The Greenwood Genetic Center (GGC) participated in an event at the SC State House in Columbia on Thursday to raise awareness for patients and families impacted by rare diseases. Rare Disease Day, held at the end of February each year, highlights the unique challenges faced by families with a rare disease including delays in obtaining a diagnosis, having access to specialists with expertise, and the lack of approved treatments and resources.
Rare diseases are defined as those that are diagnosed in fewer than 200,000 Americans. However, with over 7,000 known rare diseases, collectively these disorders impact 1 in 10 Americans.
During the event, SC Governor Nikki Haley’s proclamation officially marking February 28th as Rare Disease Day in SC was presented.
GGC’s Director of Research, Dr. Charles Schwartz shared the Center’s experience in working with families impacted by rare diseases and work towards treatments. “80% of rare diseases have a genetic basis,” he shared. “Understanding the causes of rare diseases and the unique issues that these families face is what we do every day.”
Amie Thompson, a dietitian with GGC’s Metabolic Treatment Program, discussed the life-changing impact of the state’s newborn screening program which tests all newborn for 52 conditions. “It is through the combined efforts of our state government, the Department of Health and Environmental Control, the Department of Disabilities and Special Needs and our Center that we have one of the most comprehensive and family-focused metabolic treatment programs in the country,” shared Thompson. “No matter where in the state that a positive screen comes from, we can get that patient into one of our clinics immediately and start the life-saving treatment.”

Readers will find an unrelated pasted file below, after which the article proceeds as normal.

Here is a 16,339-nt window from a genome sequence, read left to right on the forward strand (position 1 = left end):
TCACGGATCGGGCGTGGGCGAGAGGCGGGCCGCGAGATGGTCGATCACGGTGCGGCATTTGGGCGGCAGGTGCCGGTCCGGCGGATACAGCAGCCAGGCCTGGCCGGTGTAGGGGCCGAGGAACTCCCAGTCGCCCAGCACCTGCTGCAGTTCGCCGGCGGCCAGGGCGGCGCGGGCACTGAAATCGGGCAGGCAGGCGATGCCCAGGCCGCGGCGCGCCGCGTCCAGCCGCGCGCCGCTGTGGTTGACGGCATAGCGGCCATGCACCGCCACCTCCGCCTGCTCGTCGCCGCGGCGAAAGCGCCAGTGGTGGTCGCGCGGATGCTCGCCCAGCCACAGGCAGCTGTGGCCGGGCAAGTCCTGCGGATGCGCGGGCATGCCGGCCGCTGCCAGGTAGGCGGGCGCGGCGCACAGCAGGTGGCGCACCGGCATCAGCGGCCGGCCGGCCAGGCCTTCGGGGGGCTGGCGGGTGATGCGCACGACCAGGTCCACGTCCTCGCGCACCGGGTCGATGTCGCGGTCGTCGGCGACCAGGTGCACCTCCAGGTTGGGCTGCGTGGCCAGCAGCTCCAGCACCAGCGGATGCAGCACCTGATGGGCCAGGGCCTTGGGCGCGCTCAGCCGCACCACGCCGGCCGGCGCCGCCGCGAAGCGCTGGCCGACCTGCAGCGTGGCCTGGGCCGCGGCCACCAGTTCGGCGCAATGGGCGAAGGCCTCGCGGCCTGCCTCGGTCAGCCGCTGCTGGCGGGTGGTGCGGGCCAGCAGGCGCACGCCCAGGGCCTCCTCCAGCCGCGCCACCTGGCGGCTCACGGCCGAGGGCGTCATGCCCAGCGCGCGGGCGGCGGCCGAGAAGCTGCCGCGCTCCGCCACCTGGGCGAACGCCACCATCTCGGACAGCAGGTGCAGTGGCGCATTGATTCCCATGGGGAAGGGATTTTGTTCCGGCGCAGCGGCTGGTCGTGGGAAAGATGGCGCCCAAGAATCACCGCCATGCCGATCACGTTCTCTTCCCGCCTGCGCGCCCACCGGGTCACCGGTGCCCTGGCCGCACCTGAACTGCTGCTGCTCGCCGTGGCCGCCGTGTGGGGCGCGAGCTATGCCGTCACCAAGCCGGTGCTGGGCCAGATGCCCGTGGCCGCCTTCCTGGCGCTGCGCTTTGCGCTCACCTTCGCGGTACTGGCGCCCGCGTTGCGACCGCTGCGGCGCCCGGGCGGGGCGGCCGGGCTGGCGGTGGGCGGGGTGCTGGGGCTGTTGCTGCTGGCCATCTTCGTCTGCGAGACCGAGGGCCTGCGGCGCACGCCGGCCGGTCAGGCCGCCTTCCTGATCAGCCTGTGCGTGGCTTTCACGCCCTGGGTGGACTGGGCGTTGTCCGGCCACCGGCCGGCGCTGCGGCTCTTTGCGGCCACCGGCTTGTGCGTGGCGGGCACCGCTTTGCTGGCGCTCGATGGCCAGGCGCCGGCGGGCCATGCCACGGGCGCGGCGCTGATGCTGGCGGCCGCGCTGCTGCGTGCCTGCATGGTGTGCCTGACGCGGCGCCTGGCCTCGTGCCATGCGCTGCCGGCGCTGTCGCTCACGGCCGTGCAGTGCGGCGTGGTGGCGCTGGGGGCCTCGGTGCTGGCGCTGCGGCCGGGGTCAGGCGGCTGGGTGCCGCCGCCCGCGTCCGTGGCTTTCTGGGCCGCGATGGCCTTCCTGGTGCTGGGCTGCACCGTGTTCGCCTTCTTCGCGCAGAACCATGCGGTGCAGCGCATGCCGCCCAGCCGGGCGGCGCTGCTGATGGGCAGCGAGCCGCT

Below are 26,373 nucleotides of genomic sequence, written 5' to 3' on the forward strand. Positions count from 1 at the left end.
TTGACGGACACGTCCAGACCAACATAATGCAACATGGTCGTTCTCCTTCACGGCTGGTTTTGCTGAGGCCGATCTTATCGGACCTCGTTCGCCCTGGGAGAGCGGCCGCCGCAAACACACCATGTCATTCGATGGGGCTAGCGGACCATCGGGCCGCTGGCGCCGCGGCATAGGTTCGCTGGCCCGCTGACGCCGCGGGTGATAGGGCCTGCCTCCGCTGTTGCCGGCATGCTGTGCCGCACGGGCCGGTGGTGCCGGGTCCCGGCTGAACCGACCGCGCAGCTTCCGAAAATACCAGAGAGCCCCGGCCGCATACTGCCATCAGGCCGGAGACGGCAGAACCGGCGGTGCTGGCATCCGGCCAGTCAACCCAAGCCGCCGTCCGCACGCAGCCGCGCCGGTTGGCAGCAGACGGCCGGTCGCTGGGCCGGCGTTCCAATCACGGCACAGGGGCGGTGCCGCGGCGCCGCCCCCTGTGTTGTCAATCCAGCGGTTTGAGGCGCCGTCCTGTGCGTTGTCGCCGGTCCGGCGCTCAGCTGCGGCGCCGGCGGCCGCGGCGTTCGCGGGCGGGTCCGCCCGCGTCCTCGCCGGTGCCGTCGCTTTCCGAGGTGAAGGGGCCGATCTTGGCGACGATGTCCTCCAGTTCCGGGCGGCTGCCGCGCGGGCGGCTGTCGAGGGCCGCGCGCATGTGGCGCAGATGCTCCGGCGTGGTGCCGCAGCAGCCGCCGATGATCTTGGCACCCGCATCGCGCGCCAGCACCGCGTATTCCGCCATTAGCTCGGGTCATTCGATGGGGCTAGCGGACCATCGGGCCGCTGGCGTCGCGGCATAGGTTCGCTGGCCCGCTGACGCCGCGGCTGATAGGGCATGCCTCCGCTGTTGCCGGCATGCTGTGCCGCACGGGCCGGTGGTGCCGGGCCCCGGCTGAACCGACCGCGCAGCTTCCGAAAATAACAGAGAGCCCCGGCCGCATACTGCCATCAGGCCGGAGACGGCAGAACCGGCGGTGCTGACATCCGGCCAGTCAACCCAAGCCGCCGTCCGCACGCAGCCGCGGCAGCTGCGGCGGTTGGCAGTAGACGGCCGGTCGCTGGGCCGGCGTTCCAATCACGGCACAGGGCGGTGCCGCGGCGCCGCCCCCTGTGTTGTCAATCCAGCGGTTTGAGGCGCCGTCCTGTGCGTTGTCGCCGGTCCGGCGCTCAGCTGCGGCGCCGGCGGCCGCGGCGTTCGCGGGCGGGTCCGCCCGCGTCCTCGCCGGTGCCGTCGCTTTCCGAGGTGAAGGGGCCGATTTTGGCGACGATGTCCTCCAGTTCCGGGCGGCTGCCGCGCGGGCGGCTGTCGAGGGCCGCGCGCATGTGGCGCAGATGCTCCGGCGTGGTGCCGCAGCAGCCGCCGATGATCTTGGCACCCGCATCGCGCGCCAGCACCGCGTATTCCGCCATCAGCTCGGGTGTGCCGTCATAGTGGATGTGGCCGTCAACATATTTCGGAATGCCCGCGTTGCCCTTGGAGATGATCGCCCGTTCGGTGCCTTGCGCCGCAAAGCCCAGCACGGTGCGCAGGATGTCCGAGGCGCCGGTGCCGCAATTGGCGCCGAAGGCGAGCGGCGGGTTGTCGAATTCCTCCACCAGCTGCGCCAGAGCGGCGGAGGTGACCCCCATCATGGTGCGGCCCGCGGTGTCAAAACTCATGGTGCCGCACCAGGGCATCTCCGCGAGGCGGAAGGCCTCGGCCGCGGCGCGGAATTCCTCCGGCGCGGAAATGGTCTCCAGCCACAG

One of Thompson’s patients is three-year-old Madison Braddock of North Augusta who has glutaric academia, type 1 (GA1), a metabolic disorder with an incidence of 1 in 40,000 births. Madison’s mother Victoria also spoke at the event. “Our world crumbled as our pediatrician told me the diagnosis and apologized because he himself had never heard of this disease,” recalled Braddock. “The very next morning we went to Greenwood Genetic Center where we met with Madison's specialist, dietitian, and genetic counselor. It was overwhelming and heartbreaking, but GGC took us by the hand on that day and has yet to let go.”
The event was organized by physician and rare cancer survivor, Dr. Anne Marie Fields, of Mt. Pleasant and supported by the National Organization for Rare Disorders (NORD). Family Connection of SC, a statewide organization of parents helping parents of children with disabilities, developmental delays, and chronic illnesses also participated.